According to the director of the National Health Directorate, giving privileges to vaccinated individuals only becomes feasible when the majority of the population is vaccinated.

Read part I from earlier today here.

In Austria and Germany, vaccinated people will be able to enjoy increased personal freedom. The European Centre for Disease Prevention and Control (ECDC) has just published preliminary recommendations on this subject. Luxembourg's National Health Directorate is currently examining how they can be applied in the Grand Duchy. A number of aspects will still require a certain amount of caution, particularly regarding the elderly.

According to Dr Jean-Claude Schmit, the head of the National Health Directorate, giving privileges to the vaccinated only becomes feasible when the majority of the population has been inoculated. Dr Schmit confirms that a vaccination significantly reduces both the risk of being infected and a serious course of the disease.

Dr Schmit thinks that there could "probably be several simplifications regarding quarantine". Vaccinated people may no longer have to be quarantined when they have been in contact with an infected person, the head of the National Health Directorate explains.

However, a certain amount of caution will be necessary in the case of patients with weakened immune systems. Despite vaccination, they will still have a higher risk of infection.

Dr Schmit explains that the elderly remain a particularly vulnerable group as they can still get infected and "suffer the consequences of that infection". Patients with chronic diseases, whose immune system may be impaired, also potentially remain at risk, Dr Schmit adds.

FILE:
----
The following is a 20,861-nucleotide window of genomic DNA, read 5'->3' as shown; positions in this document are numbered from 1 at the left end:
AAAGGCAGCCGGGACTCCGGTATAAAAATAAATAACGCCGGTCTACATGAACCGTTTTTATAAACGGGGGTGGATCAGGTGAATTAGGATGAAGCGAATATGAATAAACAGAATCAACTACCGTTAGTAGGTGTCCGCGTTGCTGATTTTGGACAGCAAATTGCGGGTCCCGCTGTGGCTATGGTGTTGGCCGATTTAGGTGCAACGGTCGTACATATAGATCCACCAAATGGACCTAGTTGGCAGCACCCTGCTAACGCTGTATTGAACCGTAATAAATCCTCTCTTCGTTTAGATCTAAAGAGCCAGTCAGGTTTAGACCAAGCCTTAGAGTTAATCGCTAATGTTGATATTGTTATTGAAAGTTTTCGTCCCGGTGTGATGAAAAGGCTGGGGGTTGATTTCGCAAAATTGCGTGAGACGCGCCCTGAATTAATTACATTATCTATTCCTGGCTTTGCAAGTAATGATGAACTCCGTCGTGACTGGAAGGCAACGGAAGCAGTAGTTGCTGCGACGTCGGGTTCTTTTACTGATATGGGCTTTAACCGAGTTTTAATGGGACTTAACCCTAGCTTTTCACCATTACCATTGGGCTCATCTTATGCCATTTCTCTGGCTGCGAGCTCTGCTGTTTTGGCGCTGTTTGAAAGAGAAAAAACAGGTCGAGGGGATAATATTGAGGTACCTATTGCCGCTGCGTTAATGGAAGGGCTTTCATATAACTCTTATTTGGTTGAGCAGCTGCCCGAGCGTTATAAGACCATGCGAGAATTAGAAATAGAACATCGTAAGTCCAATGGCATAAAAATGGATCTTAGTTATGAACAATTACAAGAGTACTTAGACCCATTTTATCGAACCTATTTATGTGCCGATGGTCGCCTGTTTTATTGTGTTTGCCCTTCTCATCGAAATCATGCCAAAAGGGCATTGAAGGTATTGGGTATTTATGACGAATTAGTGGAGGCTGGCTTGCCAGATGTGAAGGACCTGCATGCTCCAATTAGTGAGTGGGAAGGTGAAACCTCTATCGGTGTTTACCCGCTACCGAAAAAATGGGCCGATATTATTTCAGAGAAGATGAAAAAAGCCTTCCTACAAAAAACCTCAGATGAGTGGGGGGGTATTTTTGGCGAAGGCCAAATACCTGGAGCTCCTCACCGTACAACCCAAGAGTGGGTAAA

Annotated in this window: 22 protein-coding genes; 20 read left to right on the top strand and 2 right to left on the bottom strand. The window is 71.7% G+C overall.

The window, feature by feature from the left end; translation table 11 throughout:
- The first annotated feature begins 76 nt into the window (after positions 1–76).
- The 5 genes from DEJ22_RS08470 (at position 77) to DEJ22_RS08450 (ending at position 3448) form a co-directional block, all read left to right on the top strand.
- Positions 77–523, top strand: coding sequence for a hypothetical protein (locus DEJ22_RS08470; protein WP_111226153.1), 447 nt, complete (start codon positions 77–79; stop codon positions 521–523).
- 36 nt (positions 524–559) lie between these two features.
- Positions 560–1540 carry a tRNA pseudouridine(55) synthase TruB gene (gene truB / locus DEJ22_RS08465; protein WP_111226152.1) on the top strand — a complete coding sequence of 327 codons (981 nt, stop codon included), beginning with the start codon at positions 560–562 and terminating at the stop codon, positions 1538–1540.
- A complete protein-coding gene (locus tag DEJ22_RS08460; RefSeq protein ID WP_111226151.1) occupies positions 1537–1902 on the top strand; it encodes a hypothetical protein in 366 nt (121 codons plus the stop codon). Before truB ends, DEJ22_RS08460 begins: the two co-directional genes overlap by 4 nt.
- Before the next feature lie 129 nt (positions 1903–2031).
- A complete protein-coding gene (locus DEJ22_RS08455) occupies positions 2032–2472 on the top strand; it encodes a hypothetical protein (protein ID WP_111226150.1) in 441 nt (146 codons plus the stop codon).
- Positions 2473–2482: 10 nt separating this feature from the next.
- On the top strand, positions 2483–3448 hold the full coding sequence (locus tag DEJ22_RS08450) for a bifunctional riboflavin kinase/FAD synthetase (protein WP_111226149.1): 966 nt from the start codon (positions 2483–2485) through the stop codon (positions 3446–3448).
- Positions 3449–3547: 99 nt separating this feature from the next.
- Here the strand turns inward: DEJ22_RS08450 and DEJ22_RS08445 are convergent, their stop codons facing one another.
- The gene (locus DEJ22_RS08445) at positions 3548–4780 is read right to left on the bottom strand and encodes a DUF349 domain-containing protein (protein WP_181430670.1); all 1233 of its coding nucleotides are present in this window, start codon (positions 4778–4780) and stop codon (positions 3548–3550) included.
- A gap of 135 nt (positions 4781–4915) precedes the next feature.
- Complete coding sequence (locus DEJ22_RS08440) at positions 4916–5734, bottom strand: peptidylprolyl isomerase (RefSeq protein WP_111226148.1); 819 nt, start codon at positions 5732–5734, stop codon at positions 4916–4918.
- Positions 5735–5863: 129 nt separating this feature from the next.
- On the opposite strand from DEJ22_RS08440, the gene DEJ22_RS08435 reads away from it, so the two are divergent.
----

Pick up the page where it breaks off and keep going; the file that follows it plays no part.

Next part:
There have been two recent outbreaks of infection in retirement homes. Some residents fell ill despite having been vaccinated with both doses. However, the vaccination has helped to prevent severe forms of the infection. Dr Schmit thinks that with an efficient rapid testing strategy, it is possible to prevent the virus from re-entering retirement and nursing homes.

In fact, Dr Schmit considers it an "extremely important measure", seeing as visitors or sub-contractors may be infected without knowing it while still being in regular contact with the residents.

This is why antigen tests will continue to be used over the next few weeks and months until there is a significant drop in cases in the population.

Another risk group are vulnerable people who are cared for at home. Only about half of them have been vaccinated. It is a little more complicated because these people cannot necessarily move around, but Dr Schmit states that the National Health Directorate has mobile teams that can go to people's homes to carry out vaccinations.

Almost 10,000 people have already been vaccinated by mobile teams. However, the focus has been on retirement and nursing homes rather than private residences. 8,000 patients have already received the second dose.